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Nettop and Mini-ITX Buyer’s Guide

Computing enthusiasts are busy pushing their bleeding edge hardware to the limit with mammoth Photoshop and high def video files, mind-bogglingly complex Markov chain Monte Carlo and Folding@Home calculations, and the latest video games. Meanwhile, the majority of consumers use their computers to do little more than check email, browse and shop on the web, occasionally remove red eyes from family photos, and type the occasional letter. From that perspective, computer hardware outpaced most users’ needs years ago. Your Intel Core i7 or AMD Thuban wouldn’t even break a sweat in most households.

Perhaps nothing illustrates this point better than the proliferation of tablets and smartphones. While they may be impressive and useful for their intended market, they offer a computing experience an order of magnitude lower than even a midrange desktop computer. Within the last few years, the industry has witnessed the rise of low power, “good enough” CPUs—many of which now power our mobile gadgets. However, these electricity-sipping processors are not confined to the mobile market; they are available for desktop use as well, and unlike their obscure, often embedded solution predecessors, they offer a sufficient computing experience for many people’s varied purposes.

Intel unveiled its first Atom processor in early 2008. It was designed to be very inexpensive—cheap enough for OLPC (“One Laptop per Child”) use. It would need very little electricity and would be able to handle typical computing tasks in an acceptable manner. The Atom CPU family facilitated the rise of the netbook, which in turn catalyzed the nettop—a physically smaller, stationary computer for home use. Perhaps due to a lack of competition, and not wanting to risk cannibalizing sales of its traditional low-end CPUs, Atom (and its archaic GMA 950 integrated graphics) began to feel slower and slower as Flash proliferated across the web and even office suite software began to be more demanding. Today, one of the most painful off the shelf computing experiences is a single-core Atom with 1GB of RAM running Windows 7 Starter on a netbook. That is, low-end Atom platforms no longer offer a “good enough” computing experience. In fact, even dual-core Atoms with their slightly updated GMA 3150 graphics are insufficient; you really need at least an NVIDIA ION GPU to create a compelling choice for nettop use.

With the release of its new Fusion APUs, AMD recently raised the bar for nettop hardware. This guide details specific components for two Intel Atom-based nettops as well as two AMD Zacate-based nettops. We’ll provide a budget build as well as a more capable and more expensive build for both platforms. Each of the four builds uses a different case (each with its own pros and cons), and to an extent, the specific components are interchangeable between all of the systems depending on your particular needs. We’ll also discuss where you might consider going if you’re willing to spend a bit more money but want to stay with the nettop (i.e. mini-ITX) form factor.

Before we get to the component choices, let’s set the stage with a discussion of why you might want a nettop. Their advantages over a traditional desktop are numerous. Perhaps the biggest draw is that they use far less power. My midrange home computer with its AMD quad-core CPU, ATI Radeon HD 5770 video card, an SSD, five low-power storage drives, four memory modules, and four case fans can pull over 300 watts from the wall under load. Many nettops load at under 30 watts—less than 10% of a midrange desktop’s consumption. Given that most computers aren’t at load nearly as often as they’re idle (or near idle), nettops are a compelling “green” alternative to desktops, typically drawing 20 watts or less for the nettop compared to 60 watts or more for a basic desktop. They are also substantially cheaper. The budget Intel Atom system outlined in this guide will set you back $320, which is $100 (almost 25%) less than the budget computer described in our last budget system builder’s guide. Finally, they have a very small footprint. A nettop’s small size is especially advantageous where desktop space is in scarce supply (e.g. dorm rooms or cramped cubicles), and their small size even allows them to be placed on a shelf or mounted behind a monitor.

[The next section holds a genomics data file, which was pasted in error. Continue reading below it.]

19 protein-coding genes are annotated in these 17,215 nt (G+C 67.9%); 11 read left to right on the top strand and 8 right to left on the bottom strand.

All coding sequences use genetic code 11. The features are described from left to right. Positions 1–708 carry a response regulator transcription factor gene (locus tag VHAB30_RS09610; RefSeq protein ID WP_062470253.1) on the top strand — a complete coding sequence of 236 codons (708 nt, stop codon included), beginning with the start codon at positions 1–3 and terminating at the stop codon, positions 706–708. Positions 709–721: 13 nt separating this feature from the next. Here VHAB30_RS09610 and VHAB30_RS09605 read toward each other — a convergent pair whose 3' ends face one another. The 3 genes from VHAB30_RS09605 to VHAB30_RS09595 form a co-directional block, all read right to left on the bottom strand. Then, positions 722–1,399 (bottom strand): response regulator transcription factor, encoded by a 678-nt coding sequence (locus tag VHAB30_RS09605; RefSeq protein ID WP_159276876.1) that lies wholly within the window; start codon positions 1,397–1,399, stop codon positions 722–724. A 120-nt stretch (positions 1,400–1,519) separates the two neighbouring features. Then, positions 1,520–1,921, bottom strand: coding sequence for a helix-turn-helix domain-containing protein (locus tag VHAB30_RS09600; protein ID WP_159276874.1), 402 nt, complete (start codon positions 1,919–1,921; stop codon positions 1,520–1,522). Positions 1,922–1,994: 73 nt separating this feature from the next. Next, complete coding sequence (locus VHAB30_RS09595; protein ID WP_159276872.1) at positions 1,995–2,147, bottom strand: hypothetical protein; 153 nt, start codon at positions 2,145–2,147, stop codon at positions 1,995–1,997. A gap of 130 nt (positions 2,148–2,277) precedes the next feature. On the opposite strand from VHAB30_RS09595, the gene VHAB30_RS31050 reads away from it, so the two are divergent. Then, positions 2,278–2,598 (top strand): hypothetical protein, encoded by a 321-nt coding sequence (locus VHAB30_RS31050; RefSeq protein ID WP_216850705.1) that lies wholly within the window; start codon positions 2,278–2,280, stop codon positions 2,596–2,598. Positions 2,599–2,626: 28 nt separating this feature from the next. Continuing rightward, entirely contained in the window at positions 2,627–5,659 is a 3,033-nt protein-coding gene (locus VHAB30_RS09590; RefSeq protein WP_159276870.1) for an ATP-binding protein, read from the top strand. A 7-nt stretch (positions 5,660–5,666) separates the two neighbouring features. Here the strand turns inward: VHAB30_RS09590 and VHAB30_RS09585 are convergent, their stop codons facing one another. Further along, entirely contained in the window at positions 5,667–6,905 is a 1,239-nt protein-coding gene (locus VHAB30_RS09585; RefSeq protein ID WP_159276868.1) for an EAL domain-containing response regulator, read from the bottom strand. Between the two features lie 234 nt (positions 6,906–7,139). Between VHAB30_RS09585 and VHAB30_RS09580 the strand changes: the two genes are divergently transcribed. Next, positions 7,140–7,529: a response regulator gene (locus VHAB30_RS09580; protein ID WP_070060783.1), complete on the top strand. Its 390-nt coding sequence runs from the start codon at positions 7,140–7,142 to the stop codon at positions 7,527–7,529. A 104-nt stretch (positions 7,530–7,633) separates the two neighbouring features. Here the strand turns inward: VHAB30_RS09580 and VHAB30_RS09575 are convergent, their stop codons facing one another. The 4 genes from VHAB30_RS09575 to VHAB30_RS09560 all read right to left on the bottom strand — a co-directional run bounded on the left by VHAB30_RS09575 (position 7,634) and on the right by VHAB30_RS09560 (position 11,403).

Nettops’ primary disadvantage compared to their bigger brethren is, of course, performance. While dual-core Atoms and AMD’s E-350 APU are fine for basic computing (and in the case of the AMD APU, even light gaming), both fall far short of even the cheapest desktop CPUs. We’ve got numbers if you want to compare something like the Intel Atom D510 vs. Intel Celeron 420, or AMD E-350 vs. AMD Athlon II X2 255. You can also see how the Intel Atom D510 and AMD E-350 stack up against each other. Mini-ITX cases also sacrifice expandability for small size; you’re not going to fit multiple optical and/or hard drives or PCI slot cards into these enclosures. Furthermore, small cases are more difficult to work with—they typically take more planning before assembly, especially if you want neat cabling.

Ultimately, whether the Intel and/or AMD nettops will be up to task for you, your Grandma, or your computer-averse friends is best determined by using them. Brick and mortar retailers like Best Buy usually stock both Atom and AMD Fusion netbooks, which perform similarly to their desktop counterparts, so you can check out similar systems at a store near you. Do note that bloatware’s effect on less capable systems is especially pronounced, so running a 1GB netbook with an active, resource-heavy Internet security suite is just asking for poor performance. A clean install (or uninstalling bloatware) will give you a much better experience, provided no one is frequenting sites that try to hijack your PC. And with that introduction out of the way, let’s get to the builds.